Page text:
In Moltoni v Macks as Trustee of the Bankrupt Estate of Moltoni (no 2) [1] the Federal Court of Australia considered a bankrupt’s application for review of the Bankruptcy Trustee’s decision not to allow him to leave Australia and live in the UK. Although there were doubts about the bankrupt’s assistance to date with the Trustee’s investigations, this decision explored other factors and highlights that the power to refuse travel to a bankrupt is not punitive.

BackgroundI

n 2006, Maruti Holdings Pty Limited (Maruti) paid US$21 million to a company in the British Virgin Islands, Sinclair Strategies Ltd (Sinclair).

Mr Moltoni became a director of Sinclair in 2013.

In September 2017, the Australian Taxation Office (ATO) issued an amended assessment to Mr Moltoni, on the basis that the US$21 million payment to Sinclair was in effect, made in return for Mr Moltoni’s consultancy services provided to Maruti and was treated by ATO as Mr Moltoni’s income.

In November 2017, after Mr Moltoni had returned to Australia for his daughter’s wedding, ATO issued a Departure Prohibition Order preventing him from leaving Australia.That order remained in force.The ATO subsequently authorised Mr Moltoni to return to the UK provided he return by March 2018.

Mr Moltoni returned to Australia in March 2018 and, as a result of the ATO’s amended assessment, declared himself bankrupt in October 2018. ATO represents over 99% of the value of creditors in the bankruptcy.

Mr Moltoni wished to return to the UK to live with his wife. In February 2020, the Trustee did not permit Mr Moltoni to leave Australia and reside in the UK because he thought:

  • it was unlikely that Mr Moltoni will return to Australia; and
  • it would hamper the administration of his estate.

The Trustee considered Mr Moltoni should remain in Australia for at least another 6 months whilst investigations continued and before the Trustee would be in a position to complete any examination.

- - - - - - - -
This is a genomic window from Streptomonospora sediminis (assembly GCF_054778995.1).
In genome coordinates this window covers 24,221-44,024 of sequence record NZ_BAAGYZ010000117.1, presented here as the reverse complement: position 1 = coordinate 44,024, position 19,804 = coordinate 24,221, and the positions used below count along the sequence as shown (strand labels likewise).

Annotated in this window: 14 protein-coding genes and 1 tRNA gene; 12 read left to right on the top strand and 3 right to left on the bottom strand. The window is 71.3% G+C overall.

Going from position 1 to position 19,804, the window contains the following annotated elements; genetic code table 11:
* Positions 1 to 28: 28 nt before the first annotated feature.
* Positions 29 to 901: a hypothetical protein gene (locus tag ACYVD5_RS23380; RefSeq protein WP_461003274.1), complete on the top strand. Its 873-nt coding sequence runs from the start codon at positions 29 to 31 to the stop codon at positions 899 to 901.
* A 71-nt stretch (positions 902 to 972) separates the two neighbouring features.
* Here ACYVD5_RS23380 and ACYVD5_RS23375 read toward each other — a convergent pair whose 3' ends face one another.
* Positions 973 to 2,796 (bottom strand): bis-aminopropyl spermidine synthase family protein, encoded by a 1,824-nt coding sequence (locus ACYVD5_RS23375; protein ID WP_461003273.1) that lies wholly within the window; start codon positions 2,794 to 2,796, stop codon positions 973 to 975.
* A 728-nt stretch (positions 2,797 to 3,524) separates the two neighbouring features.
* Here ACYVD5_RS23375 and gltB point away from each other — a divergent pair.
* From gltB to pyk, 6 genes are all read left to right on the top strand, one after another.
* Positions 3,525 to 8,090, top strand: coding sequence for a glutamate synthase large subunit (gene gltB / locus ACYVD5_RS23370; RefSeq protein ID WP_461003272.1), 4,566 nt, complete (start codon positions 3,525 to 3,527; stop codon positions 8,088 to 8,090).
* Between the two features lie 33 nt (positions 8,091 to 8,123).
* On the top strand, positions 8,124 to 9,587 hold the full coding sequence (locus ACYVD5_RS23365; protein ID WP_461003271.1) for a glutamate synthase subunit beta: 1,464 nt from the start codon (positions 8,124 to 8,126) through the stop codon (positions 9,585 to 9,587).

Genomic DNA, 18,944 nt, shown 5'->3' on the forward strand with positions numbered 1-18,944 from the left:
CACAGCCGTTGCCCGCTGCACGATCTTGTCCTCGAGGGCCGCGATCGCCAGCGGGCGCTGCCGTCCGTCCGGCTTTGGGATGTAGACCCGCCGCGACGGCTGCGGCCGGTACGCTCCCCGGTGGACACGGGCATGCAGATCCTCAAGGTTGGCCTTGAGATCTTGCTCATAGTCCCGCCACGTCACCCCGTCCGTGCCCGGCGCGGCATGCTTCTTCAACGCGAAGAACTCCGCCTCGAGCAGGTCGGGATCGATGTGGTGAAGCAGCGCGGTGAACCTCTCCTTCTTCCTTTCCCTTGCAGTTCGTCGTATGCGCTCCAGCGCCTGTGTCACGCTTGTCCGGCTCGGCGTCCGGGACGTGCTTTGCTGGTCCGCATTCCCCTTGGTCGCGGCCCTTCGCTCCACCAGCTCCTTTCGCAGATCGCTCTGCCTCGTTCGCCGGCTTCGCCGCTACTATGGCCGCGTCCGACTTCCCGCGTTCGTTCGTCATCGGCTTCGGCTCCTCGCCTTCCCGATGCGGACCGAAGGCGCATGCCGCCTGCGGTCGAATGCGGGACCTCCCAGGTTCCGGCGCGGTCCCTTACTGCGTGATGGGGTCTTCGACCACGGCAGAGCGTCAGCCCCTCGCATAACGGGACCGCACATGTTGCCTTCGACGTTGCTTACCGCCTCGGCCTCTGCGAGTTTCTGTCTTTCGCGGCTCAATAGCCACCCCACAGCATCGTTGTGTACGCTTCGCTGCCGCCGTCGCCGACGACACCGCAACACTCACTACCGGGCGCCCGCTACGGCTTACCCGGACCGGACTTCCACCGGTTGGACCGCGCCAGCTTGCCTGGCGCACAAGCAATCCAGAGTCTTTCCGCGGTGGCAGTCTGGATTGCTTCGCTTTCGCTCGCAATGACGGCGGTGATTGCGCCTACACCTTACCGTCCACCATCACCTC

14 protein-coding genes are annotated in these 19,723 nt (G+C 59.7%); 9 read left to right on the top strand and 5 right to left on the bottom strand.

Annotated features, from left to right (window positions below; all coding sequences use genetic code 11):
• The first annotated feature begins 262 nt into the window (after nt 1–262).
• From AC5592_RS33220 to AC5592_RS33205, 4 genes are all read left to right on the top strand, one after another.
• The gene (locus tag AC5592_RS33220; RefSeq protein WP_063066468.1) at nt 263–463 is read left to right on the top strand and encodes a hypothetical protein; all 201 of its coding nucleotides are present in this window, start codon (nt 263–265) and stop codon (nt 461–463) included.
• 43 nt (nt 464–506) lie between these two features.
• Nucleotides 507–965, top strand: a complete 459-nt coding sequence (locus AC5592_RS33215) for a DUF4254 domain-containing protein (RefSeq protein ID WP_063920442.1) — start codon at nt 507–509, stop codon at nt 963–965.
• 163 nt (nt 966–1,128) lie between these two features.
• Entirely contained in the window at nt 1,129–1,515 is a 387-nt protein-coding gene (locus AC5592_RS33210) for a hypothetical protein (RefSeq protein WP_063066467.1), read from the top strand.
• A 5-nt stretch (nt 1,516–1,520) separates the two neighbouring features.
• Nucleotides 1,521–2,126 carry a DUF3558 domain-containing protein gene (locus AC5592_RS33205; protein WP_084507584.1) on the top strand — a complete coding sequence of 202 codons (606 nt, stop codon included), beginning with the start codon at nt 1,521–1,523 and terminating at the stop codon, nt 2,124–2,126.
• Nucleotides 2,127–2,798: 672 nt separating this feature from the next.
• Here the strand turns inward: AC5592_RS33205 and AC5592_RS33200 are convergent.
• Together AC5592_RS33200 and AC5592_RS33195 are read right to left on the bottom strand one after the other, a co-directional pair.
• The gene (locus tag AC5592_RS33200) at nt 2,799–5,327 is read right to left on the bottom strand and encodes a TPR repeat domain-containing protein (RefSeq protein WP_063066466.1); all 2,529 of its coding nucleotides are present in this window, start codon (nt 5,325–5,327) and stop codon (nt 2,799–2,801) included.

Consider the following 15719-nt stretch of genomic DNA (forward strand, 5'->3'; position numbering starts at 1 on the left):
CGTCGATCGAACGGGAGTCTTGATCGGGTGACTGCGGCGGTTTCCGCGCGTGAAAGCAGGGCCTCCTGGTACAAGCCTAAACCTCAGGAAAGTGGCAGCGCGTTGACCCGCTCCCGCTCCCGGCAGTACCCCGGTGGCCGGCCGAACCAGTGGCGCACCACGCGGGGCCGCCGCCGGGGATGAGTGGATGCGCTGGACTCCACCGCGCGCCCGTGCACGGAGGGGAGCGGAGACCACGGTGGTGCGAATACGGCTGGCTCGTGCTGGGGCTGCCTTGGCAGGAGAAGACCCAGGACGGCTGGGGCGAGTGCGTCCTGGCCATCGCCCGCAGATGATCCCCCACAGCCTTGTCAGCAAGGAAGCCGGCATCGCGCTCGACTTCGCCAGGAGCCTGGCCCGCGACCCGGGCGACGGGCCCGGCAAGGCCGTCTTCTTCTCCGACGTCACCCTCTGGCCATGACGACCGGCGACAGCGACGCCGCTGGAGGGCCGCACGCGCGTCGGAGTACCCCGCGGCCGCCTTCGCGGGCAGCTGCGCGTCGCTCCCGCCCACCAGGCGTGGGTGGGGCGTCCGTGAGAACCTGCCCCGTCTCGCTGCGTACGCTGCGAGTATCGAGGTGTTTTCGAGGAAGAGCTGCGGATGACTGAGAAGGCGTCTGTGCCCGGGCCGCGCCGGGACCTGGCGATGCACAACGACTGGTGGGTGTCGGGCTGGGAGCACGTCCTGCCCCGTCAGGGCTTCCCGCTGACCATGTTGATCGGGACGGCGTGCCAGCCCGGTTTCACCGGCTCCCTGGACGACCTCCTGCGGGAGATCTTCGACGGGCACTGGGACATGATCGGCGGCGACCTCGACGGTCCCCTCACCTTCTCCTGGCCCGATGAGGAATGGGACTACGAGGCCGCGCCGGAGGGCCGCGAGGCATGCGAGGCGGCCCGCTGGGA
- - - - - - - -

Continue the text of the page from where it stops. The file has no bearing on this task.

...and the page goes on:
As a result, Mr Moltoni applied to the Court to review the Trustee’s decision.

Issue

In considering Mr Moltoni’s application, the following questions needed to be answered:

    1. Was the reason for traveling and relocation to the UK genuine?
    2. Was he likely to return to Australia?
    3. Would his relocation hamper the administration of his estate?
    4. Has Mr Moltoni complied with his obligations under the Bankruptcy Act 1966 (Cth)(Act)?

Underlying Principles

There was no dispute between the parties about the relevant principles to consider, including:

  • a resident of Australia may travel freely notwithstanding that it is a bankrupt“;[2]
  • “[restrictions to travel]…must be seen as being aimed at ensuring the proper administration of bankruptcy laws and of bankrupt estates under such laws and not as penalty imposed on a citizen as a consequence of inability to pay debts….“;[3]
  • “[these type of matters]…must always be treated as being of fundamental importance, requiring careful consideration of all relevant circumstances“;[4]